Michele Bachmann didn’t want this to be the dominant story about her campaign less than a week out from the Iowa caucuses. After Iowa State Sen. Kent Sorenson, Bachmann’s Iowa campaign chairman, resigned and switched his allegiance to Ron Paul, Bachmann accused Sorenson of selling out for money. She told reporters:

I had a conversation with Kent Sorenson, and in the direct conversation that I had with him, he told me that he was offered money, he was offered a lot of money by the Ron Paul campaign to go and associate with the Ron Paul campaign. No one else knows about that conversation other than Kent Sorenson and myself.

Sorenson responded in an interview with CNN:

That conversation never happened. As much respect as I have for Michele, the fact of the matter is it just didn’t happen and I think it’s unfortunate they’re resorting to these type of tactics.

Perry attacks more conservative rivals, ignores Romney

Texas Gov. Rick Perry’s latest ads don’t even bother attacking Republican frontrunner Mitt Romney. With polls showing him in fifth place among Republicans in Iowa and seventh in New Hampshire, Perry’s aim is now to emerge as one of the top two conservative options to Romney.

To get there, he needs to knock off some of the other candidates polling immediately in front of him — which is why his latest TV ad in Iowa attacks Rep. Ron Paul, Rep. Michele Bachmann, former House Speaker Newt Gingrich and ex-Sen. Rick Santorum, but doesn’t mention Romney.

“The fox guarding the hen house is like asking a congressman to fix Washington,” the ad’s narrator says. “Bad idea. Their years in Congress left us with debt and bailouts.”

from Political Theater:

Ron Paul says Michele Bachmann “hates Muslims”

Ron Paul was on The Tonight Show last night, where Jay Leno asked him to say a little something about the other Republican candidates for president. Mitt Romney, according to Paul, is "a nice guy." Newt Gingrich should "run for Speaker of the House again," and Jon Huntsman is "a good diplomat" and " a thoughtful person."

And Michele Bachmann? Well, "she doesn't like Muslims," Paul said. "She hates Muslims. She wants to go get 'em." Rick Santorum, too, has a preoccupation with "gay people and Muslims."

Here's the clip:

Best of the debate: Ron Paul v. Michele Bachmann

Presidential debates allow voters to hear how candidates differ, and there are few policy differences as great as that between Rep. Ron Paul and Rep. Michele Bachmann on Iran. Take this exchange from last night:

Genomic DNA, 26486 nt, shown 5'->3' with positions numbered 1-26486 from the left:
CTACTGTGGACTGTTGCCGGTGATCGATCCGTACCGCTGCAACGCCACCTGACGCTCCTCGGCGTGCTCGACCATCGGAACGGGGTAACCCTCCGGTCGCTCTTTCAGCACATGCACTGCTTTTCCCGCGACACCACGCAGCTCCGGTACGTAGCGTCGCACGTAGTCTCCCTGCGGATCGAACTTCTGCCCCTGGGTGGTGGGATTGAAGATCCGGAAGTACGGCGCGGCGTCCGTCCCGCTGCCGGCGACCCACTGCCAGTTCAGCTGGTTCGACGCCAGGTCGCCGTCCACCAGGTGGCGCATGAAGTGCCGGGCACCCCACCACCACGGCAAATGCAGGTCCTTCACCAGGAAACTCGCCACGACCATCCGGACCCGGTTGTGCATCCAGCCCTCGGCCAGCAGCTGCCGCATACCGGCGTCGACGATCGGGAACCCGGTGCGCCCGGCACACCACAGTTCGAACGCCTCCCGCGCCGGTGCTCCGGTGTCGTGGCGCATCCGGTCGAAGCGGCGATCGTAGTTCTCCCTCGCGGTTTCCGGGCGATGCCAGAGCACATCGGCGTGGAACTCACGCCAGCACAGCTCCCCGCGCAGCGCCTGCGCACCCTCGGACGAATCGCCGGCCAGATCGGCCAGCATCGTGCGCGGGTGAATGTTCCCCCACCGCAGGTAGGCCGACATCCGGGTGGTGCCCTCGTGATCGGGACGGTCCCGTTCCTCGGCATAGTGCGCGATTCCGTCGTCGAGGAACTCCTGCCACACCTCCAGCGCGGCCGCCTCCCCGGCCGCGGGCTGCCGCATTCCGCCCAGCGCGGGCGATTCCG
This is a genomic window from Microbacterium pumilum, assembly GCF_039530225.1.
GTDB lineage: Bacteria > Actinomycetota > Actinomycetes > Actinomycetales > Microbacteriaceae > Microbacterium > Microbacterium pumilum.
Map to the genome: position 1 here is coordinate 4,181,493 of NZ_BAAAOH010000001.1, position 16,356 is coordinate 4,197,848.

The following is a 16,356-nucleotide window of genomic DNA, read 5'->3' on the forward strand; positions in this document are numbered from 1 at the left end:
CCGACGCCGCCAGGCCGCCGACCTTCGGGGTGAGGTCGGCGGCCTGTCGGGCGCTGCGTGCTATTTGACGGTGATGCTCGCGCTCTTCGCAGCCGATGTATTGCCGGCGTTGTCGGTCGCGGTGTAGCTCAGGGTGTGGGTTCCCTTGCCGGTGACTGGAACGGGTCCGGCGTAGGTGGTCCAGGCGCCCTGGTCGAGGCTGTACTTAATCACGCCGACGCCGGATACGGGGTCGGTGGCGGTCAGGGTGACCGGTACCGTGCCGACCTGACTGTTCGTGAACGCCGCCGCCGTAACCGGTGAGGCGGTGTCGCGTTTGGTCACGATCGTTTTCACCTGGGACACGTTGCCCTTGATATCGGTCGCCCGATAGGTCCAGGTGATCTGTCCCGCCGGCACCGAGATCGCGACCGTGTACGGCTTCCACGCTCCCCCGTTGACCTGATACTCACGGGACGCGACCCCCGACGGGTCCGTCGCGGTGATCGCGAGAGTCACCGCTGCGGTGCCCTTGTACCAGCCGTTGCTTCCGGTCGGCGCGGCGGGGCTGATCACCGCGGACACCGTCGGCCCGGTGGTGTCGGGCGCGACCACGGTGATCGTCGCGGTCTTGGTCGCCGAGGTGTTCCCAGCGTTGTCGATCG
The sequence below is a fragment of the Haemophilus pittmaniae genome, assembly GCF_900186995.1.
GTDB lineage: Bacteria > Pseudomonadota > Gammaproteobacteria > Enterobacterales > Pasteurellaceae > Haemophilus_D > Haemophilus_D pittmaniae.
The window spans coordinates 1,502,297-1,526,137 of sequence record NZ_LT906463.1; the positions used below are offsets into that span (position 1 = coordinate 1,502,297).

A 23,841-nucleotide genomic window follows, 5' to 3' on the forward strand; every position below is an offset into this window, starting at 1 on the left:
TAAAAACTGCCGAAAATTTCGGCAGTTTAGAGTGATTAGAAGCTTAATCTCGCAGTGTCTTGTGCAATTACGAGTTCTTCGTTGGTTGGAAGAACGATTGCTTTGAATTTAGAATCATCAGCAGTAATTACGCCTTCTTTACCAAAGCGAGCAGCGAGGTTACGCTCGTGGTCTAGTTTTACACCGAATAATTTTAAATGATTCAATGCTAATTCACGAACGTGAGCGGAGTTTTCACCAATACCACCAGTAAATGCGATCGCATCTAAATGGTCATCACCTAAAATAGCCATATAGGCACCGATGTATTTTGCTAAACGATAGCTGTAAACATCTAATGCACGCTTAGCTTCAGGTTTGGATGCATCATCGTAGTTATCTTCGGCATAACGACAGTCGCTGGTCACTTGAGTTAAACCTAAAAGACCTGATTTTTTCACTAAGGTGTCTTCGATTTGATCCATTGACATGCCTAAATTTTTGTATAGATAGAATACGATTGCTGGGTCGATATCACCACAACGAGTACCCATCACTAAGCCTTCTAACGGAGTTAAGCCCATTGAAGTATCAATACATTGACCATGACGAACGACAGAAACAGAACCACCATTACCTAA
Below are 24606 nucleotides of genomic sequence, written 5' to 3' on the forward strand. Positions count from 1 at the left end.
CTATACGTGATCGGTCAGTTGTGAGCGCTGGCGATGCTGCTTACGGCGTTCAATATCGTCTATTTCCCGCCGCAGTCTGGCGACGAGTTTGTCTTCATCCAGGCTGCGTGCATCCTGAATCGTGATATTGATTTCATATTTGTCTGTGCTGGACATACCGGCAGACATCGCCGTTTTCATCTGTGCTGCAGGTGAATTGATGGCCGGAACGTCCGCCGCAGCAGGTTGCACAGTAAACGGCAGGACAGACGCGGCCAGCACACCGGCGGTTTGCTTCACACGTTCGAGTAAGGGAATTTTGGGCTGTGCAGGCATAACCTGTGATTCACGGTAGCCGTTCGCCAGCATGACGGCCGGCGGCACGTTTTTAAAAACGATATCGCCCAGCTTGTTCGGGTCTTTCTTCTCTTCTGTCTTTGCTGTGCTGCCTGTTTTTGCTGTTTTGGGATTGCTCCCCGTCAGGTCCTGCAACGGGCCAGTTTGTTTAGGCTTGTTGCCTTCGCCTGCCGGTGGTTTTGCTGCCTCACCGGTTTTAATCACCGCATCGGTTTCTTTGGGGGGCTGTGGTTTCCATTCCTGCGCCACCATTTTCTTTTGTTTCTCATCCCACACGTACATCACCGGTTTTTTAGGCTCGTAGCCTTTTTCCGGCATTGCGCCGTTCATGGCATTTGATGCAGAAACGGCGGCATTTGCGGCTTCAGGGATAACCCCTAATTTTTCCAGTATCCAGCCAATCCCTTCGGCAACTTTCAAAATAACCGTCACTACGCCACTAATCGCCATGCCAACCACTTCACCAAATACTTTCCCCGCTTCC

Bachmann:

“Without a shadow of a doubt, Iran will take a nuclear weapon, they will use it to wipe our ally Israel off the face of the map and they’ve stated they will use it against the United States of America.”

For what it’s worth, Politifact has looked into Bachmann’s claim and rated it “false.”

“I am a serious candidate,” Michele Bachmann says


Bachmann answers questions in front of her bus before the start of her 99 county tour of Iowa in Sioux City, Iowa, December 16, 2011. REUTERS/Jeff Haynes

SIOUX CITY – Michele Bachmann wants some respect, especially from Newt Gingrich.

For two days in a row the sole woman in the Republican presidential campaign has demanded that she be respected as a serious candidate for president.

Highlights from the GOP Thanksgiving Family Forum

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Six of the Republican presidential candidates met at the First Federated Church in Des Moines, Iowa, last night for a dinnertime “family discussion” at the Thanksgiving Family Forum. Gathered around a wooden table garnished with a centerpiece of artificial pumpkins, moderator Frank Luntz asked Michelle Bachmann, Herman Cain, Newt Gingrich, Ron Paul, Rick Perry, and Rick Santorum about their views on social issues, morality, personal responsibility, and God. Neither of the two Mormon candidates, Mitt Romney and Jon Huntsman, were in attendance. Here are some of the most memorable moments:

1. Gingrich tells OWS: “Go get a job — right after you take a bath.”

Asked about the role of personal responsibility in society, Gingrich quoted John Smith (of Pocahontas fame): “In 1607 in the first English speaking permanent colony, [Smith said] to the aristocrats who had paid their way and didn’t want to work: ‘If you don’t work, you won’t eat.’”

The same principle, he said, should apply to Occupy Wall Street protesters, all of whom “start with a premise that we all owe them everything.”